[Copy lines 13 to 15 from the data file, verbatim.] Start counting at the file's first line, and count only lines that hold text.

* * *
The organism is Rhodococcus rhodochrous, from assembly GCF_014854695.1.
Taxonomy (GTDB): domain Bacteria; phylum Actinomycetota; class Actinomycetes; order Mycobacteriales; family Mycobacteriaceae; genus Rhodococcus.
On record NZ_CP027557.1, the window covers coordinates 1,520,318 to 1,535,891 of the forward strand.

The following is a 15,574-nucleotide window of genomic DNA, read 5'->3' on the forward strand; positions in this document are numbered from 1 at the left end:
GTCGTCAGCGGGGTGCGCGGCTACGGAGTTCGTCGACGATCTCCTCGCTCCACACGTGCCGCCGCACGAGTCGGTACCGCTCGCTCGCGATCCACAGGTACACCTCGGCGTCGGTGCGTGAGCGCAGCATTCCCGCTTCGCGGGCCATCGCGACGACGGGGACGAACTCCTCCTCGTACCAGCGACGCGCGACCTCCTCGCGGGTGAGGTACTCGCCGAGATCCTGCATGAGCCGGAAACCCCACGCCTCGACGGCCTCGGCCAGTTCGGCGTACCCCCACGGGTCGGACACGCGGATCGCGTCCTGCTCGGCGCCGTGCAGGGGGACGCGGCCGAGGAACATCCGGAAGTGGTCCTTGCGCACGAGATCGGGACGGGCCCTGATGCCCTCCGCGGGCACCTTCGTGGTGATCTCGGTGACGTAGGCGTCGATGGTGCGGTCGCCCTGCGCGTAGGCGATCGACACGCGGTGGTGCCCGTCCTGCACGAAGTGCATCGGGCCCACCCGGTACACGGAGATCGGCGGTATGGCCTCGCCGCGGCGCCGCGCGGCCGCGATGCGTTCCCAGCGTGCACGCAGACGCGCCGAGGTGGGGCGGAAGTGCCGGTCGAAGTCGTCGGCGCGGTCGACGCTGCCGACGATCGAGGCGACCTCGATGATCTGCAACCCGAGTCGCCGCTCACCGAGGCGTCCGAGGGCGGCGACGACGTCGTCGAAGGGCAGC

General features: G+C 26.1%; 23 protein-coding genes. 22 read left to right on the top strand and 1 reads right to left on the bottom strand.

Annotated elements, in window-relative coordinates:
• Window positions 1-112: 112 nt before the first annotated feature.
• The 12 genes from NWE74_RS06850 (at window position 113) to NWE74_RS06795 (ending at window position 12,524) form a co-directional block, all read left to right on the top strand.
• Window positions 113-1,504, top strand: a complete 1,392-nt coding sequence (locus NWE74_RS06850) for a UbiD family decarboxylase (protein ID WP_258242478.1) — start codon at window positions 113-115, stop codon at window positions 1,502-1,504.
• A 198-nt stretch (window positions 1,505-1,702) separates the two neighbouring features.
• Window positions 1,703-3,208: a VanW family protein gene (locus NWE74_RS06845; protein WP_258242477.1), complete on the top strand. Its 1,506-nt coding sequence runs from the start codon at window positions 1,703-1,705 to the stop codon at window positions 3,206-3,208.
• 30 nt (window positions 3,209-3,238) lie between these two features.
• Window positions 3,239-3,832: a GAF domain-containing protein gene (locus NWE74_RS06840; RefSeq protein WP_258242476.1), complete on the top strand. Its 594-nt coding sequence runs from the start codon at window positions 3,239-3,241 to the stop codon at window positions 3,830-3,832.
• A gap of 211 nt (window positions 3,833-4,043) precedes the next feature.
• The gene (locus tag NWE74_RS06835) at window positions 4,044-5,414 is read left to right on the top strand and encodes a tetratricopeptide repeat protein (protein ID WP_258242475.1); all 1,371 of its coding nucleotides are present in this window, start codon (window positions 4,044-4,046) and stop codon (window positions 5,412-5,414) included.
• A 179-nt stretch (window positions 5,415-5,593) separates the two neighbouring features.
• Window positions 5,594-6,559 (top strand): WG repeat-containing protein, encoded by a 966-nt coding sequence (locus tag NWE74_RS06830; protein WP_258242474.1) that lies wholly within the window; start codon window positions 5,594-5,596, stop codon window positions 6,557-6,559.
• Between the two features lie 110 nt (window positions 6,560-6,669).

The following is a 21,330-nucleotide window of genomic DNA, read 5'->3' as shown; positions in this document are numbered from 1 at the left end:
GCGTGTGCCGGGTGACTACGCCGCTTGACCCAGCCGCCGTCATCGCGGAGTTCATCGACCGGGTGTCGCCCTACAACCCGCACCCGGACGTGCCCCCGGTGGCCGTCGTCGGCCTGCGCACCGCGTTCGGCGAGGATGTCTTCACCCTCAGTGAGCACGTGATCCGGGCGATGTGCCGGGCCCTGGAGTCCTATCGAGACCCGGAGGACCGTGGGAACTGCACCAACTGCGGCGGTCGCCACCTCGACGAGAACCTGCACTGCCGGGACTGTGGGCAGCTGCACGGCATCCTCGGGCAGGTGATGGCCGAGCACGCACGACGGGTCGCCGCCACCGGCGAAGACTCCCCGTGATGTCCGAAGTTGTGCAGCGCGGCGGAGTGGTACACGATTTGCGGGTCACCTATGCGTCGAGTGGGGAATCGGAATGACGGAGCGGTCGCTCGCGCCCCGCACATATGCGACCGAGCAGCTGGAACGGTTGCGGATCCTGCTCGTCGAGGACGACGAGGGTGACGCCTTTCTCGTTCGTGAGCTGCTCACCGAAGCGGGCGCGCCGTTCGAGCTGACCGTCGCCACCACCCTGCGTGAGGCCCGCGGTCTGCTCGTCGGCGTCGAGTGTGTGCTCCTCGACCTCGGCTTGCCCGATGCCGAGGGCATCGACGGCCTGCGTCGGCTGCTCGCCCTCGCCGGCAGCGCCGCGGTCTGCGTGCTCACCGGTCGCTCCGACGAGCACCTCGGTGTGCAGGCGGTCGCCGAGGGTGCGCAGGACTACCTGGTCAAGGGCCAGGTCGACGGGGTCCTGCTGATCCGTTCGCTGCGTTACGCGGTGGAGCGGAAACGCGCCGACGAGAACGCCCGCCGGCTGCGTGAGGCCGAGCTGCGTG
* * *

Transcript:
• 30 nt (window positions 3,209-3,238) lie between these two features.
• Window positions 3,239-3,832: a GAF domain-containing protein gene (locus NWE74_RS06840; RefSeq protein WP_258242476.1), complete on the top strand. Its 594-nt coding sequence runs from the start codon at window positions 3,239-3,241 to the stop codon at window positions 3,830-3,832.
• A gap of 211 nt (window positions 3,833-4,043) precedes the next feature.